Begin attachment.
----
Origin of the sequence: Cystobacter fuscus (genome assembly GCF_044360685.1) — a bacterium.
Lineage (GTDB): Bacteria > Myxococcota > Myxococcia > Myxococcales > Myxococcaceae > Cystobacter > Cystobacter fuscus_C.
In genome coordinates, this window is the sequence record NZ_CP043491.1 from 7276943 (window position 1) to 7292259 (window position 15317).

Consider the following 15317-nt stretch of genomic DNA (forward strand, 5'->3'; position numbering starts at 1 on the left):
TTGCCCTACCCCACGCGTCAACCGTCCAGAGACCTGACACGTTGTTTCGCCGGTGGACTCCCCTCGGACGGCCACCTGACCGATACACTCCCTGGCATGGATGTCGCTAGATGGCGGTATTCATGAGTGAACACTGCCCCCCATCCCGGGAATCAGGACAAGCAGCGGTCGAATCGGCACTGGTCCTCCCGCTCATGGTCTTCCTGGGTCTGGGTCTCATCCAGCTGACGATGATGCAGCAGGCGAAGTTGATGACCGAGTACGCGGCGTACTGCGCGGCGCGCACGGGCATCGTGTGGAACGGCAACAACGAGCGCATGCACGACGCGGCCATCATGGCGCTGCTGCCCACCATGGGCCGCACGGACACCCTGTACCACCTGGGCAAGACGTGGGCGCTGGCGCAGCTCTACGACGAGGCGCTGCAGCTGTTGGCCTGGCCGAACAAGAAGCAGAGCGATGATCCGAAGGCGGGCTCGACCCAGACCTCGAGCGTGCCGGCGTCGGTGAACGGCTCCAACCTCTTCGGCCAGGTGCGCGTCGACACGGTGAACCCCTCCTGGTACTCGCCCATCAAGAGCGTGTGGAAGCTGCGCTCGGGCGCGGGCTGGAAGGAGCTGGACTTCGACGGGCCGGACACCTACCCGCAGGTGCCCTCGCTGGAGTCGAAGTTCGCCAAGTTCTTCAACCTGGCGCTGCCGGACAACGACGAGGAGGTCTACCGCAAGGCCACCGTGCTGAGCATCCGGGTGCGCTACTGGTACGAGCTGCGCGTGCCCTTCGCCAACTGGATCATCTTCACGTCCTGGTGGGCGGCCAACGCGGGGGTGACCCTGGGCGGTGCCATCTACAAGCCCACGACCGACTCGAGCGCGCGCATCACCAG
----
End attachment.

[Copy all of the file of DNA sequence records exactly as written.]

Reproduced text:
Origin of the sequence: Cystobacter fuscus (genome assembly GCF_044360685.1) — a bacterium.
Lineage (GTDB): Bacteria > Myxococcota > Myxococcia > Myxococcales > Myxococcaceae > Cystobacter > Cystobacter fuscus_C.
In genome coordinates, this window is the sequence record NZ_CP043491.1 from 7276943 (window position 1) to 7292259 (window position 15317).

Consider the following 15317-nt stretch of genomic DNA (forward strand, 5'->3'; position numbering starts at 1 on the left):
TTGCCCTACCCCACGCGTCAACCGTCCAGAGACCTGACACGTTGTTTCGCCGGTGGACTCCCCTCGGACGGCCACCTGACCGATACACTCCCTGGCATGGATGTCGCTAGATGGCGGTATTCATGAGTGAACACTGCCCCCCATCCCGGGAATCAGGACAAGCAGCGGTCGAATCGGCACTGGTCCTCCCGCTCATGGTCTTCCTGGGTCTGGGTCTCATCCAGCTGACGATGATGCAGCAGGCGAAGTTGATGACCGAGTACGCGGCGTACTGCGCGGCGCGCACGGGCATCGTGTGGAACGGCAACAACGAGCGCATGCACGACGCGGCCATCATGGCGCTGCTGCCCACCATGGGCCGCACGGACACCCTGTACCACCTGGGCAAGACGTGGGCGCTGGCGCAGCTCTACGACGAGGCGCTGCAGCTGTTGGCCTGGCCGAACAAGAAGCAGAGCGATGATCCGAAGGCGGGCTCGACCCAGACCTCGAGCGTGCCGGCGTCGGTGAACGGCTCCAACCTCTTCGGCCAGGTGCGCGTCGACACGGTGAACCCCTCCTGGTACTCGCCCATCAAGAGCGTGTGGAAGCTGCGCTCGGGCGCGGGCTGGAAGGAGCTGGACTTCGACGGGCCGGACACCTACCCGCAGGTGCCCTCGCTGGAGTCGAAGTTCGCCAAGTTCTTCAACCTGGCGCTGCCGGACAACGACGAGGAGGTCTACCGCAAGGCCACCGTGCTGAGCATCCGGGTGCGCTACTGGTACGAGCTGCGCGTGCCCTTCGCCAACTGGATCATCTTCACGTCCTGGTGGGCGGCCAACGCGGGGGTGACCCTGGGCGGTGCCATCTACAAGCCCACGACCGACTCGAGCGCGCGCATCACCAG